Thank you to our readers, Welcome to new contributors
Our first week was a successful one and that is thanks to all of you: our readers, supporters, and Kickstarter funders – many of whom were able to join us at our launch party last Friday here in Washington, DC.
What sets us apart from similar platforms and publications? Experience. In fact, I am confident that no other web-based publication on conflict and foreign policy has been blessed with this much experience from its collection of regular contributors and its editorial team.
It has already been such a fun and rewarding project for all of us. We have gotten an amazing reception so far.
And we have three new WOTR contributors to welcome to the team:
- Daveed Gartenstein-Ross is a Senior Fellow at the Foundation for Defense of Democracies, where his studies focus on violent non-state actors, in particular the al-Qaeda network and other salafi jihadist groups. He is also an Adjunct Associate Professor of National Security Studies at Georgetown University. Daveed is the author or volume editor of twelve books and monographs, including Bin Laden’s Legacy. Daveed is a Senior Fellow at George Washington University’s Homeland Security Policy Institute, and has served as a Visiting Research Fellow at the International Centre for Counter-Terrorism (ICCT)–The Hague. He is currently a Ph.D. candidate in World Politics at the Catholic University of America.
- Steven Metz has been an analyst and writer on national security politcy and military strategy for three decades specializing in American strategy, strategic futures, and insurgency. He is the author of Iraq and the Evolution of American Strategy and writes a weekly column on defense issues for World Politics Review.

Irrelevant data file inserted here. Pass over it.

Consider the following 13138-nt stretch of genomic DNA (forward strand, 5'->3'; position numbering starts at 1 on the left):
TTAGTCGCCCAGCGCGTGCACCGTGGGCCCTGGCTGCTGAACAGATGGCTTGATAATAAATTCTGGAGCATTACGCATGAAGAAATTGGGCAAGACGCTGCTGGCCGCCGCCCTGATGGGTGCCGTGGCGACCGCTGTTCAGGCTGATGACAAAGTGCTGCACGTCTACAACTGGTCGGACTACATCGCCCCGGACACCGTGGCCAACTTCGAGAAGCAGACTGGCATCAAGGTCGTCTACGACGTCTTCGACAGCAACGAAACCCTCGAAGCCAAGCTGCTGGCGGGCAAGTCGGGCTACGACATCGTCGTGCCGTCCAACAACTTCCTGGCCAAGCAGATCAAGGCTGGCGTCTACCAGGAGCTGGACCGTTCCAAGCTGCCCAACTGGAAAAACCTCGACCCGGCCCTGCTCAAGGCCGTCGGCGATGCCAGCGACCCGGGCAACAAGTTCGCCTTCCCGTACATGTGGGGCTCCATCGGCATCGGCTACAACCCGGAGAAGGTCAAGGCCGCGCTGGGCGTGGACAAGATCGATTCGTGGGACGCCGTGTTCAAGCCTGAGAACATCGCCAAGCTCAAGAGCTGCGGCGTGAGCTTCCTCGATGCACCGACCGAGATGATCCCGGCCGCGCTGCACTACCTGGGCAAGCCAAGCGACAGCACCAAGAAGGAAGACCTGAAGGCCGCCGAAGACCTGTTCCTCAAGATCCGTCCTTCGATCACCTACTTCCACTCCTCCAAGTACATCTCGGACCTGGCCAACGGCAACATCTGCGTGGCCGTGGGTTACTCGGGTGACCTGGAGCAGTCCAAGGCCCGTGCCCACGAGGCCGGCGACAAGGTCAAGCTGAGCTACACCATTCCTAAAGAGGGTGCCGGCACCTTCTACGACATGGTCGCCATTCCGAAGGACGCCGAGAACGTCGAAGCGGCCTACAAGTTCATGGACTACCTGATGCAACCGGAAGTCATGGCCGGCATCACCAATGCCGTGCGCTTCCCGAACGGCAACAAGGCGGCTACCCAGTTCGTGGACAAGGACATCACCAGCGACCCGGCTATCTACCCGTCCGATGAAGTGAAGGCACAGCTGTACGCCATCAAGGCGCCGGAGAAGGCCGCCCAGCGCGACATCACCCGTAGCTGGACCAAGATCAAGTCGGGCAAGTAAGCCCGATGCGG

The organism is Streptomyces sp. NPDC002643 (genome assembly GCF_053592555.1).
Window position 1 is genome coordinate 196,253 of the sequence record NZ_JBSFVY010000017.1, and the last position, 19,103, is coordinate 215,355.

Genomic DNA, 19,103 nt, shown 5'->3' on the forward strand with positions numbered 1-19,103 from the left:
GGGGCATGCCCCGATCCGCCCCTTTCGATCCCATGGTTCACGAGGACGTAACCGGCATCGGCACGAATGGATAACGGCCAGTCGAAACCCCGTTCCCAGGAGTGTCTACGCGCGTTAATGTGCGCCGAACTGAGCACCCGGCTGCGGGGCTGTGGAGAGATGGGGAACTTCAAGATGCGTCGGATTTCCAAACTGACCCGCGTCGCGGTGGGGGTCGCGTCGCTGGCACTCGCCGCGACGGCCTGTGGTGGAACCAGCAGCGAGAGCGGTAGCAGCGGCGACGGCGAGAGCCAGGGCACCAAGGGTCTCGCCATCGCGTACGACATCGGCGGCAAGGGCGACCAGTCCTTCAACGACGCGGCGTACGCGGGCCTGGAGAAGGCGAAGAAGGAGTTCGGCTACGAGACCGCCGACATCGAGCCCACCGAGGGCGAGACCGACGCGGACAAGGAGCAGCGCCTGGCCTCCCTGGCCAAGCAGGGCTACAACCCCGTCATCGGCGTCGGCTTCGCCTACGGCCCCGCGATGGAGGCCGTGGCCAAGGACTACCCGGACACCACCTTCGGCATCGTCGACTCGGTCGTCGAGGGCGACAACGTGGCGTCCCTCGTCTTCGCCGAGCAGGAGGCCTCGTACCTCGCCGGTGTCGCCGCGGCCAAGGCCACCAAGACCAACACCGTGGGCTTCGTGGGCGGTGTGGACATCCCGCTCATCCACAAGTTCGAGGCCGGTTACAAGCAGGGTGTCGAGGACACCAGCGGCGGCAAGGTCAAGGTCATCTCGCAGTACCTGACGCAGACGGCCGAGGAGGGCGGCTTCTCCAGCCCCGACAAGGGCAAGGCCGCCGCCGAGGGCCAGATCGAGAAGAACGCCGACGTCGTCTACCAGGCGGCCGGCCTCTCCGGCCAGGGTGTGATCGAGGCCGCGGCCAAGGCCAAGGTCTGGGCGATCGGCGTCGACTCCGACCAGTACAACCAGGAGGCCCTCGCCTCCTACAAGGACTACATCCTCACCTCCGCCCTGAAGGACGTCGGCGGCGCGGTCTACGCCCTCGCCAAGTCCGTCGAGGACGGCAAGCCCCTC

- Christopher Swift is an Adjunct Professor of National Security Studies at Georgetown University and a Fellow at the University of Virginia’s Center for National Security Law. An attorney and political scientist, Dr. Swift brings more than fifteen years of multidisciplinary experience spanning law, foreign policy, and national security to his research on contemporary Islamic militancy, the future of armed conflict, and associated legal regimes.
If you haven’t already, I encourage you to take a look at what we produced in our first week:
- An introductory note by Ryan Evans.
- A review by Admiral James Staviridis of Atkinson’s The Guns At Last Light.
- A podcast interview with Will McCants, Bill Rosenau, and Afshan Ostovar of the Center for Naval Analyses Strategic Studies Center recorded at the exquisite Jefferson Hotel.
- An essay by the well-regarded scholar Sean Kay on how indecision in Syria and Europe is undermining the “pivot” to Asia.
- A fun and pragmatic article by Managing Editor John Amble on how “Everybody Spies.”
- A piece by Senior Editor Stephen Tankel on Pakistani militants reinvigorating the Kashmir jihad, based on Stephen’s recent field research in Kashmir.
- Senior Editor Jason Fritz’s musings on “causal realism” based on the New Hume School.
- Contributing Editor Frank Hoffman’s brilliant review of War From the Ground Up by Emile Simpson.
- A pessimistic piece on the “after” of any overthrow of Assad in Syria by Senior Editor Mark Stout.
- The always excellent Bill Park of King’s College London on the prospects of a Turkish-Kurdish peace deal.
- A review by Robert Goldich, a manpower and conscription expert, that offers other insights into Atkinson’s book, The Guns At Last Light.
We also highlighted Contributing Editor John Bew’s recent cover essay for The New Statesman on intervention in Syria and a talk I gave with WOTR Contributor Peter Neumann and Ambassador Omar Samad at the New America Foundation on negotiations with the Taliban.
Not bad for one week!
And don’t miss Bryan McGrath’s “5 Myths about AirSea Battle,” or my piece on the lessons for Egypt from the aftermath of the 1980 Turkish coup, Tankel on the Abbottabad Commission Report, Fritz on intervention in Syria, Maxwell on a preemptive strike on North Korea, and Amble on Iraq (remember that place? We do).
Enjoy the ride!
Photo Credit: UK Ministry of Defence